Wednesday, May 9, 2012

Will Chester youth paticipate in Science Fair?

I am making a plea for the church to encourage the youth from third to twelfth grade to participate in the National Organization of Black Chemists and Chemical Engineers national science fair on Wednesday, September 26th. 
I am volunteering to be the chaperone/science coach for the youth of Shiloh and the children from the area. The truth is the Chester-Upland school district continues to be one the worst (if not the worst) performing school districts in the state of Pennsylvania. The data shows that academic outreach to the children of the school district needs to happen before they enter into the fourth grade. Currently, only about 4% of Chester High students graduate from high school at grade level.

While I believe that encouraging students to participate in basketball, choir, dance, and camping are important (and they are); in order to be well rounded these kids also need to be challenged academically. We really do need to have the students participate in these extracurricular activities to keep them off the streets and off drugs. Also, I think that the SAT prep class is a good idea too, but we have to remember that it is an aptitude test. If only 4% of the students are at grade level, they are doomed to do poorly on the SAT.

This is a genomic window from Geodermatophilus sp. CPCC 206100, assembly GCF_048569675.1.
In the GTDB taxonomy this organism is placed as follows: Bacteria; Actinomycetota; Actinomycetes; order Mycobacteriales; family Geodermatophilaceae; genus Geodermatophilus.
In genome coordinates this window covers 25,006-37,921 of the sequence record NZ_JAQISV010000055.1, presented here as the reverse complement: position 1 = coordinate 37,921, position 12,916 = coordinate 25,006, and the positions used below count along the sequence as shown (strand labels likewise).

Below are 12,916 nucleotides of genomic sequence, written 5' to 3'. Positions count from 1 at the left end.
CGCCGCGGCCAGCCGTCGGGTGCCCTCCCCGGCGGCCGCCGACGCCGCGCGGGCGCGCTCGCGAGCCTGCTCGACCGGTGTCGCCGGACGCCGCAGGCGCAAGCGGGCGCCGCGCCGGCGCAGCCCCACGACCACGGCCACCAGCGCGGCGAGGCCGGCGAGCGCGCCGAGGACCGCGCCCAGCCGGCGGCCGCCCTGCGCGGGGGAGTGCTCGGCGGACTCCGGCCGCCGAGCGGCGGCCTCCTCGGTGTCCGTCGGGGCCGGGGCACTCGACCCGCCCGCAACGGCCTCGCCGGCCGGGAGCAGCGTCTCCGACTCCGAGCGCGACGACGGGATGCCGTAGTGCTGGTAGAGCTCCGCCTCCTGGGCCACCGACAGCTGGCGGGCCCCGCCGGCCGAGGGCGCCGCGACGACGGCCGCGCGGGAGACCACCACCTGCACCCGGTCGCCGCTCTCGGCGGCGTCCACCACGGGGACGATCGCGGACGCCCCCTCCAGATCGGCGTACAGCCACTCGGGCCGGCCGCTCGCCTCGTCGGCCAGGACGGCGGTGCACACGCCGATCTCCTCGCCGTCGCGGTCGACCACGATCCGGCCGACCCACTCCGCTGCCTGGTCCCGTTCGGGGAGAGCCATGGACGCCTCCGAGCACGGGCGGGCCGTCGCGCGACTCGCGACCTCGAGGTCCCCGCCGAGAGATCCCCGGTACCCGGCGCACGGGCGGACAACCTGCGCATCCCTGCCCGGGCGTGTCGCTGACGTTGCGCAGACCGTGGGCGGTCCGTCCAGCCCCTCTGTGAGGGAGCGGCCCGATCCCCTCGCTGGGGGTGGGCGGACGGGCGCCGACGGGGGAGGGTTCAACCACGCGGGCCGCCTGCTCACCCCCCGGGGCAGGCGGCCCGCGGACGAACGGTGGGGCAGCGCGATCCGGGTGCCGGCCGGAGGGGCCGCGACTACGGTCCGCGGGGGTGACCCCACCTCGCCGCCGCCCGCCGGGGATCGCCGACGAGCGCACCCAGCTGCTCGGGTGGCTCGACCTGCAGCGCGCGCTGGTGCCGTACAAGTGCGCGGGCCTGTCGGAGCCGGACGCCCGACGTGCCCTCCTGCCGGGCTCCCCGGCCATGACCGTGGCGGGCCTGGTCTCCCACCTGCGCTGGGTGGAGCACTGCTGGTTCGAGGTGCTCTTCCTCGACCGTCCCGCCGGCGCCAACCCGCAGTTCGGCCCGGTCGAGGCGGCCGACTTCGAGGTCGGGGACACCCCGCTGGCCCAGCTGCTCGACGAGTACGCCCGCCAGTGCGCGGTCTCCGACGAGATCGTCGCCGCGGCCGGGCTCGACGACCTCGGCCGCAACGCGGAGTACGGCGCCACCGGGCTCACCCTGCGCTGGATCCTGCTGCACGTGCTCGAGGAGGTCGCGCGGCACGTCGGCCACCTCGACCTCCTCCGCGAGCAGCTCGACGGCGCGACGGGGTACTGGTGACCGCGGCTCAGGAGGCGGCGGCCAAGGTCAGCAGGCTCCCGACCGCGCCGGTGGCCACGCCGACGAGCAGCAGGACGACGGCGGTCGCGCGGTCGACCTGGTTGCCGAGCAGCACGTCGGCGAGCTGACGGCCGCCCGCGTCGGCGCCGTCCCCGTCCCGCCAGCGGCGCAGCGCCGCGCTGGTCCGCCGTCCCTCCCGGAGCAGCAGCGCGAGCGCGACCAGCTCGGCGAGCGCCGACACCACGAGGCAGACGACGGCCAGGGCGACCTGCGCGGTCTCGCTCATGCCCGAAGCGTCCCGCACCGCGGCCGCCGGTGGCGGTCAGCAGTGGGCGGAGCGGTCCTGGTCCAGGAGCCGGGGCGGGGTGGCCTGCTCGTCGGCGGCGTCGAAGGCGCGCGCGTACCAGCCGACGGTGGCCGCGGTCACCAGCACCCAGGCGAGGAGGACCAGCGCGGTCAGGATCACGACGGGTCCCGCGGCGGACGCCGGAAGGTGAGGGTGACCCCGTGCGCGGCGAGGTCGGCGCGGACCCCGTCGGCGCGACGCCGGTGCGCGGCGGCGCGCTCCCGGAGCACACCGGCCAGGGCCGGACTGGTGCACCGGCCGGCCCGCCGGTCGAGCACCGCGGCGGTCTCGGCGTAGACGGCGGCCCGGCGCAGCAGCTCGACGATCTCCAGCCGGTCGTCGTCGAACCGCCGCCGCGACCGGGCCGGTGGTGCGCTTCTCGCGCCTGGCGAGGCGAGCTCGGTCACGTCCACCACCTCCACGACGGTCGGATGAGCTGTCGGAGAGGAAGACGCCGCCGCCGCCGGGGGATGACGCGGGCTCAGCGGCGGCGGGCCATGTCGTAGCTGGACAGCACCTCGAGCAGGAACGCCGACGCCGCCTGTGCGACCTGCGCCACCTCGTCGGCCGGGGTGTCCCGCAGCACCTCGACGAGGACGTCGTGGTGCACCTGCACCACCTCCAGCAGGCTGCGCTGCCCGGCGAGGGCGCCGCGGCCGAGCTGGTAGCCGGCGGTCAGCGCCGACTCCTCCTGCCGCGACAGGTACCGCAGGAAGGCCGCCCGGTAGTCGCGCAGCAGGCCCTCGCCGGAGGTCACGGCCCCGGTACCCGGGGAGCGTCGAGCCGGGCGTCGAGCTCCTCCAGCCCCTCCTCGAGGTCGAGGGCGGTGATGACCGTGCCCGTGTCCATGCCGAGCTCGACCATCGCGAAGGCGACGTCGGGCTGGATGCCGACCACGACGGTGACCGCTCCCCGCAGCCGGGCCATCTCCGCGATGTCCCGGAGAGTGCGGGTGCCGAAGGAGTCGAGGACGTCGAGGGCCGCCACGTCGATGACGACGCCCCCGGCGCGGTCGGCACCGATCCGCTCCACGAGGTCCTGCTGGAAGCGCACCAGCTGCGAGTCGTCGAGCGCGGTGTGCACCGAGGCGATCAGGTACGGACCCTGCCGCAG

I asked the Delaware Valley Chapter of NOBCChE to send their resources to Shiloh Baptist Church as an effort to improve the Chester-Upland School District. They decided not to donate their resources to the Norristown school district (where their meetings are held), and instead decided to come to Chester mainly because Shiloh already has an established extracurricular science program. What they have asked in return is Shiloh's presence at the national science fair or bowl in September. The registration deadline is May 15th, and I am attaching the link to the website at the end of this email. If we encourage the kids to participate in academic programs, not only can we keep the kids off of drugs; we can get them academic scholarships.
I am of the opinion that if we do not encourage the youth to take advantage of these types of academic programs (especially free programs), we should not complain about the lack of resources to the school district.
Kerisha A. Bowen, PhD

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